With the help of national stakeholders, the RYM Project provided unemployed youth with training and equipment, helping them launch their own small agricultural businesses and thus generating profitable alternatives to migration. While working side by side with youth in rural areas, through RYM, FAO boosted financial literacy and raised awareness about the risks of irregular migration. All these efforts helped foster decent youth employment and agricultural entrepreneurship in Tunisian and Ethiopian areas with high outmigration rates.

One of the positive outcomes of the RYM Project is the poultry farming cooperative that Amiat joined after returning to her village. The members of the cooperative buy day-old chickens, raise them for 45 days and then sell them to local communities. As the profits grow, the members share the dividends among themselves. 

Amiat can choose to stay with her son in her home village instead of migrating now that FAO’s RYM Project has helped create new agricultural entrepreneurship opportunities. © Emily Enberg Packer

Now, settled back into the South Wollo Zone, Amiat reflects on the journey that has allowed her to create a stable economic future for herself and her family, one that does not require them to live apart.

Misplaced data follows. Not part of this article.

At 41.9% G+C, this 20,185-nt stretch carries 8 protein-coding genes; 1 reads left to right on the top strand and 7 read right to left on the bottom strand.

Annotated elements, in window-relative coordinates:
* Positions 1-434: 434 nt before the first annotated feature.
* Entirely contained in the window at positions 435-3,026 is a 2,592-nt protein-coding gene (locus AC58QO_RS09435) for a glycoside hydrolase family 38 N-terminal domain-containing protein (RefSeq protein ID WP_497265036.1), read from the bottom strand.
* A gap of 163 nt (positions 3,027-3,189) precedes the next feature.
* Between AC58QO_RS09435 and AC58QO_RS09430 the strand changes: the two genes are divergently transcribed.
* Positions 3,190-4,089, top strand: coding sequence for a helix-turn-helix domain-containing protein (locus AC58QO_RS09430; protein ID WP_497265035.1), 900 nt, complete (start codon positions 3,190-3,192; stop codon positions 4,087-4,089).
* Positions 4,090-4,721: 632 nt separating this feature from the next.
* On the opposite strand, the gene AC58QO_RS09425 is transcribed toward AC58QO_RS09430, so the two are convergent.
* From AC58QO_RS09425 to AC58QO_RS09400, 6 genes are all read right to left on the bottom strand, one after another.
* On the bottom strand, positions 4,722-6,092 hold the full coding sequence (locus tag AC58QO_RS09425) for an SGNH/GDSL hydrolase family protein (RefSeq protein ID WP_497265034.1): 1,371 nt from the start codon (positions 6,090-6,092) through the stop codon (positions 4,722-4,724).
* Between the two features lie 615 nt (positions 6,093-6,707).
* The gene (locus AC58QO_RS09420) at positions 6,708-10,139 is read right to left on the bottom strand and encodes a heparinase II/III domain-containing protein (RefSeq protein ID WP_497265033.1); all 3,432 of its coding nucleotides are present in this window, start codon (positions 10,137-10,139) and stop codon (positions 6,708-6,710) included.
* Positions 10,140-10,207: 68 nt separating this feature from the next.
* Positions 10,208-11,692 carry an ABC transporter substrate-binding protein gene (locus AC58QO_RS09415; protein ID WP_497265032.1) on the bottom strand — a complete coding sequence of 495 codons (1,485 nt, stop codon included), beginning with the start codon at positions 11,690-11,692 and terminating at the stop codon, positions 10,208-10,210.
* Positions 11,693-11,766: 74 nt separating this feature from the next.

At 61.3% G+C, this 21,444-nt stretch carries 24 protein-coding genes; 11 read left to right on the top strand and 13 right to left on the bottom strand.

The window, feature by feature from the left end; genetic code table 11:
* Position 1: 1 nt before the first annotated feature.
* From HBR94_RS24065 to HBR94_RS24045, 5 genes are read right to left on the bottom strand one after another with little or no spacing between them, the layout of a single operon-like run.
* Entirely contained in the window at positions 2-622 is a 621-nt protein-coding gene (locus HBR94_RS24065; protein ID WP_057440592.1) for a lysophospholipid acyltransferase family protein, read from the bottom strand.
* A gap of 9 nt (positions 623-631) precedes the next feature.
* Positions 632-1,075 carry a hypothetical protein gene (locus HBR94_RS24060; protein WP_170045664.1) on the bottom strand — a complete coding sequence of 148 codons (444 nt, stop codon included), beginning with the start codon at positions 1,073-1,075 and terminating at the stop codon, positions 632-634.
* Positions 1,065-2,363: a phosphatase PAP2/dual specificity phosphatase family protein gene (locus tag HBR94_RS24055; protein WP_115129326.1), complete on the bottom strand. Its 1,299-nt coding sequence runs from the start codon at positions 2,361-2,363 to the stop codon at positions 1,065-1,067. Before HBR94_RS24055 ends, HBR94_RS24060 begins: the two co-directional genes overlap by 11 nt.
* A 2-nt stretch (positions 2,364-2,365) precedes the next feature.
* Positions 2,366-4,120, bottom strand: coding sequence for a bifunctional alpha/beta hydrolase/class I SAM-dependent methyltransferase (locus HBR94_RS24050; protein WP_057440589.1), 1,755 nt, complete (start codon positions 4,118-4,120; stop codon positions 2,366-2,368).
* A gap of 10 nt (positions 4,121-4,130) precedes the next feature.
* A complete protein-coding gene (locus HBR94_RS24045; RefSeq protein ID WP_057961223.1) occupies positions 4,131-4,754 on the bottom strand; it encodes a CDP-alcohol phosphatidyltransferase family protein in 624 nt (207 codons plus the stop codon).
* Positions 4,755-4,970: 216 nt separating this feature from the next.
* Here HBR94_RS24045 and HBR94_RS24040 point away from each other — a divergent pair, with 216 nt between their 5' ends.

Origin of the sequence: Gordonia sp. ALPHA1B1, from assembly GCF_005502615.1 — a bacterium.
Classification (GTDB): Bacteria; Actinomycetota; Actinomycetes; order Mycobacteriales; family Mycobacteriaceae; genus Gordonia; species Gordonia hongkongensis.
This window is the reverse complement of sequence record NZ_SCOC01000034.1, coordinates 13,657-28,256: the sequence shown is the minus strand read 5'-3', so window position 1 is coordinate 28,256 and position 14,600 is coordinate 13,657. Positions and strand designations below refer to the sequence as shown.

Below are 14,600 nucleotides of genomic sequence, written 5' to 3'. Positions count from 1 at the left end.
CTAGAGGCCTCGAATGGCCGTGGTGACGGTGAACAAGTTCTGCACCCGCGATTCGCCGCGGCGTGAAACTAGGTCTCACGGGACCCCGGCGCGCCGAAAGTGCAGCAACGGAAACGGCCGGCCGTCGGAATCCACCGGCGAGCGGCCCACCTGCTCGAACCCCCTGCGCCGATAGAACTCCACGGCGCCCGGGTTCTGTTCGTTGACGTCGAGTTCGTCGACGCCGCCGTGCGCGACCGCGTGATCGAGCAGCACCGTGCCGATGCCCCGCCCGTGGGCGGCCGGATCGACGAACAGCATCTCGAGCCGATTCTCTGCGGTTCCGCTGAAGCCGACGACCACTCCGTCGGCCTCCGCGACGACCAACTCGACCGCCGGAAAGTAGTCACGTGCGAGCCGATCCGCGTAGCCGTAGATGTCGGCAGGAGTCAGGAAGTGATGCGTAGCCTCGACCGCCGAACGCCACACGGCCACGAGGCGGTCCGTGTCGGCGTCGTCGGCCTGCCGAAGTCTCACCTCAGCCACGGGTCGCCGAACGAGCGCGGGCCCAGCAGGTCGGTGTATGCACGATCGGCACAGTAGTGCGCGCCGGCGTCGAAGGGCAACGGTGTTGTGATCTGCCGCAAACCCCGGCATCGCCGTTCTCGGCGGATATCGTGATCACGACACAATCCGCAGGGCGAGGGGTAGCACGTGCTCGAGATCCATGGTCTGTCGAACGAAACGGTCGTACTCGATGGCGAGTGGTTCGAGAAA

“I see my future in our poultry farming business. I have a cute son, I don’t want to leave him,” says Amiat with a smile.

The RYM Project gave young farmers and entrepreneurs hope and confidence in their capacity to work and be productive in their home communities. This was done by confronting issues like limited access to land, credit, market and technical training, all of which can cause a general lack of hope for the future in young people who already don’t see agriculture as an attractive prospect. Furthermore, RYM established partnerships with local administrative authorities, training institutions and rural communities, which contributed to these youths developing a sense of ownership and engagement at a local level.

RYM also worked to raise awareness about the risks of irregular migration. Safe, orderly and regular migration can promote development and provide benefits for the countries of origin, transit and destination.

Amiat has no current plans to leave the expanding poultry business she has become a part of, but acknowledges that “huge life challenges can drive people to migrate. If I should leave for migration again, I’ll do it the legal way.”

The RYM Project helps create sustainable solutions to local unemployment, ensuring that migration is not the only viable option. Now, young people like Amiat have access to the resources that allow them to choose to stay with their families and find decent jobs for a secure future in their areas of origin.

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5. Gender equality, 8. Decent work and economic growth